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Preparing for your visit (CAC)

Let your child know that they are going to a safe place where they can talk to someone about what may have happened to them. Children should be instructed to tell the truth and should be told that it is safe to talk to the interviewer. While the child is being interviewed, caregivers are invited to meet with one of our victim advocates.  

The length of the interview is determined by the needs of the child. On average an interview will last about 30-60 minutes depending upon the child’s age and development.  

Your child will be interviewed by a specially trained Forensic interviewer in the language requested. 

Only the forensic interviewer and the child are allowed in the interview room. This ensures that the interview will be objective and non-threatening. Additionally, only members of the multidisciplinary interview team — such as law enforcement, district attorney, child protective services — are allowed in the observation room. After the interview is over team members meet with a safe parent or caregiver to explain the process and discuss next steps. 

The CAC is by appointment only. Appointments are attained by referral from another organization or agency. Forensic interview referrals can be initiated by Law Enforcement or the Department of Family and Children's Services. The forensic medical exams are requested by Law Enforcement, Department of Family and Children's Services, or a medical provider in the community. 

After the interview or exam, the team will sit down with a safe parent or caregiver and discuss appropriate mental health referrals. Crisis intervention and peer counseling is available on site. 

No. Additionally, families may qualify for the Victim’s Compensation Program. 

In some circumstances, insurance may be billed, but survivors and families may qualify for the Victim’s Compensation Program. 

When it is suspected a child has been abused, it is common for a medical exam to be done.  Your child’s head-to-toe exam will be like a regular doctor’s check-up in many ways. It will identify any medical conditions or trauma which must be treated as well as collect and document evidence if present. Medical staff can discuss and answer any questions you may have. 

Depending on the circumstances, your child may have blood work and/or medication including shots. Some of the medical conditions we look for are sexually transmitted diseases and pregnancy. This can also help reassure a child and family about their health.  

Many children may be nervous. This is ok. Our team will reassure them and carefully work with them within their comfort levels. This can be a difficult time for families and our team strives to have children leave their exam smiling and laughing.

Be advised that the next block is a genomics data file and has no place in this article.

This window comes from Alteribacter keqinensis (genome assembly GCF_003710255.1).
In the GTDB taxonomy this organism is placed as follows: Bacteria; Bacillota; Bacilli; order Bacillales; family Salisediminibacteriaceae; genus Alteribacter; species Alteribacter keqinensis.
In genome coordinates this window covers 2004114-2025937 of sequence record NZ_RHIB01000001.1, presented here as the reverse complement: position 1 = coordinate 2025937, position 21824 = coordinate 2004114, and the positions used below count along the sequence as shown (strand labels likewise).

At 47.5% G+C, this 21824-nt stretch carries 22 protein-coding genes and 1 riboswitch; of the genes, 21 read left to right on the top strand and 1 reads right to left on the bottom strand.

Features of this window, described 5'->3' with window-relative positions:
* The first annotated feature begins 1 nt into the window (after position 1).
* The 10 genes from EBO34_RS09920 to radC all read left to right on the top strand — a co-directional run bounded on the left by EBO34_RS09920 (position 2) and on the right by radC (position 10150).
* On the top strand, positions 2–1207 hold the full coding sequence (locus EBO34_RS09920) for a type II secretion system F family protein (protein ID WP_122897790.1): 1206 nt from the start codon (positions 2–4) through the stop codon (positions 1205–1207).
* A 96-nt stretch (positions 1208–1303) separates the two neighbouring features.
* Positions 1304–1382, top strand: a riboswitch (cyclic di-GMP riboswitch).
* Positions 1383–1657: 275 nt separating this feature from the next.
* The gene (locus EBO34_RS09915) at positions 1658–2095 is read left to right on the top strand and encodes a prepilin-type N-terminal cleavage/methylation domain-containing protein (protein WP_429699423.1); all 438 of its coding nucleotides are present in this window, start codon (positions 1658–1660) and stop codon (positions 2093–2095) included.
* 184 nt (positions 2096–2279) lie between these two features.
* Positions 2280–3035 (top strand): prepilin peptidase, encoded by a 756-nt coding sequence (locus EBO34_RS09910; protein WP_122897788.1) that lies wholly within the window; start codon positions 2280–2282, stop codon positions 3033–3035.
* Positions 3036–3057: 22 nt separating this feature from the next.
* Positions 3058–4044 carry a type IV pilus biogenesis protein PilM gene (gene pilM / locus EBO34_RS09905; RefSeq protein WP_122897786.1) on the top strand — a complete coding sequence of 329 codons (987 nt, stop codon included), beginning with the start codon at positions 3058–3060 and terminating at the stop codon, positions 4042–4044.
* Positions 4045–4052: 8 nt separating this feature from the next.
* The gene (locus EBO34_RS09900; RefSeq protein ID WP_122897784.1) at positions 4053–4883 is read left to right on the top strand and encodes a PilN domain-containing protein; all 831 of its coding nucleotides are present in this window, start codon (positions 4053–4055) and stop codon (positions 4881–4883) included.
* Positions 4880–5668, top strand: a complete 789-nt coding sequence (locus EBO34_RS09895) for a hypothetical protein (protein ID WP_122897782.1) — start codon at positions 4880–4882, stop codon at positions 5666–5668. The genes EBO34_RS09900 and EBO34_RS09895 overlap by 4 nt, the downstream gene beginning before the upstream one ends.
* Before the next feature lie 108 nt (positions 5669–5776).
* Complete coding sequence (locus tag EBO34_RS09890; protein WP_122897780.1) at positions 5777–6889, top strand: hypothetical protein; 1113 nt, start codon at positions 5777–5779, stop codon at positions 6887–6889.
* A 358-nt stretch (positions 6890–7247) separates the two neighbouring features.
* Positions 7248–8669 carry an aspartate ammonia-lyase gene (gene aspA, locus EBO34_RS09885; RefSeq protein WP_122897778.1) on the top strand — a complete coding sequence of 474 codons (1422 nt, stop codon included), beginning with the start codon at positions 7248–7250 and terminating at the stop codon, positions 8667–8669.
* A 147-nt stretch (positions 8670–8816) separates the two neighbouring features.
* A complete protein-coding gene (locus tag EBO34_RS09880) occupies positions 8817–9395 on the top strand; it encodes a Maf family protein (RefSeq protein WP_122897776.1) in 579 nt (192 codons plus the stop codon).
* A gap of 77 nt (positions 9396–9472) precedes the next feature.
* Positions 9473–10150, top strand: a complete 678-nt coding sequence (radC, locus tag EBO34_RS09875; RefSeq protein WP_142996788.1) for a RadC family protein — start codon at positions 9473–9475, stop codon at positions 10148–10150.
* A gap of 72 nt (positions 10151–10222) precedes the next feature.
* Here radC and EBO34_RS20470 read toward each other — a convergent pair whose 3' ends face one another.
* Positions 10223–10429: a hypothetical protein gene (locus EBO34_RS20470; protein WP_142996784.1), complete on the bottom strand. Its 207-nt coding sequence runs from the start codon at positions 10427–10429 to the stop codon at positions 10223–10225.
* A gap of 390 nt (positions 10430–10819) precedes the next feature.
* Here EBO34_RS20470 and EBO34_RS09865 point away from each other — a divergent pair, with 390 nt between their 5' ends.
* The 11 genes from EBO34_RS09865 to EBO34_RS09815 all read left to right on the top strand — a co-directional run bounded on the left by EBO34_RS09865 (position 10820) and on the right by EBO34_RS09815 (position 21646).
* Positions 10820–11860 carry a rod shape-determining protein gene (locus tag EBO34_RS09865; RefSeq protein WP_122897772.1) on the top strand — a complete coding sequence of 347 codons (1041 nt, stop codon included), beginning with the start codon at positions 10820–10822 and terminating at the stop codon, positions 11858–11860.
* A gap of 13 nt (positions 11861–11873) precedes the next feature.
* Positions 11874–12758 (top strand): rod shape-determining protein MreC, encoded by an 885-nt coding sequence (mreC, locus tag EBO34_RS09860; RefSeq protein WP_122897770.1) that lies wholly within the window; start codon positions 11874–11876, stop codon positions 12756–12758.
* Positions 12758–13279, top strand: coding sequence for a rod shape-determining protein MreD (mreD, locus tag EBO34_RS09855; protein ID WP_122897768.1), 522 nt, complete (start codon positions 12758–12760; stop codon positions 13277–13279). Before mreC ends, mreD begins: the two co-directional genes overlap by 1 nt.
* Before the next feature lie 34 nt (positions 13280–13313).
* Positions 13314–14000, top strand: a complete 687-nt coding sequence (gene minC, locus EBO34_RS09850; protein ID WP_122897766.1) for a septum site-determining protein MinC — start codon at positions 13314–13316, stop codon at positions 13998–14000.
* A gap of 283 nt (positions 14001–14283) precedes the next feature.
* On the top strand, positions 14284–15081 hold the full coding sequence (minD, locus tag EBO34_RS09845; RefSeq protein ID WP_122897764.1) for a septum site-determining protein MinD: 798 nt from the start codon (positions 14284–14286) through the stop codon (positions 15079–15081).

Specially-trained pediatricians, advanced practice providers, and registered nurses perform all exams.


Safe parents and or caregivers may be invited to accompany the child into the medical exam; the medical staff will have some medical history questions for you to answer.   

No, you don’t need to bring anything. However, it’s helpful to know your insurance, and information about your medical care provider so that the team is able to refer to appropriate mental health and follow up for primary care. 

Be willing to talk about anything. As a trusted adult, establish open and honest communication with the child. Create a relationship where they feel safe sharing real-life situations with you. Let them know that they can always come to you for help, without fear of judgment. Talk with the child directly about the risks and dangers in both the real world and online. 

  • Be understanding. This experience is like no other. It may bring out reactions and behaviors that leave both of you feeling angry, uncertain, or out of control. 
  • Be patient. For a time, the child may feel unsafe and insecure in the world. As you gain resources and information, you can help to restore a sense of safety. 
  • Be loving. Spend time with the child, doing things that they enjoy, without any pressure. Reassure them of your love and respect. 
  • Keep it simple. For a time, you and the child may find it difficult to concentrate. Even simple things may be hard to remember. Do not make any major life changes or introduce unnecessary challenges. 
  • Keep it real. Whatever you and the child are feeling is normal and understandable. Help the child understand what to expect as their thoughts, feelings, and behaviors change over time. 
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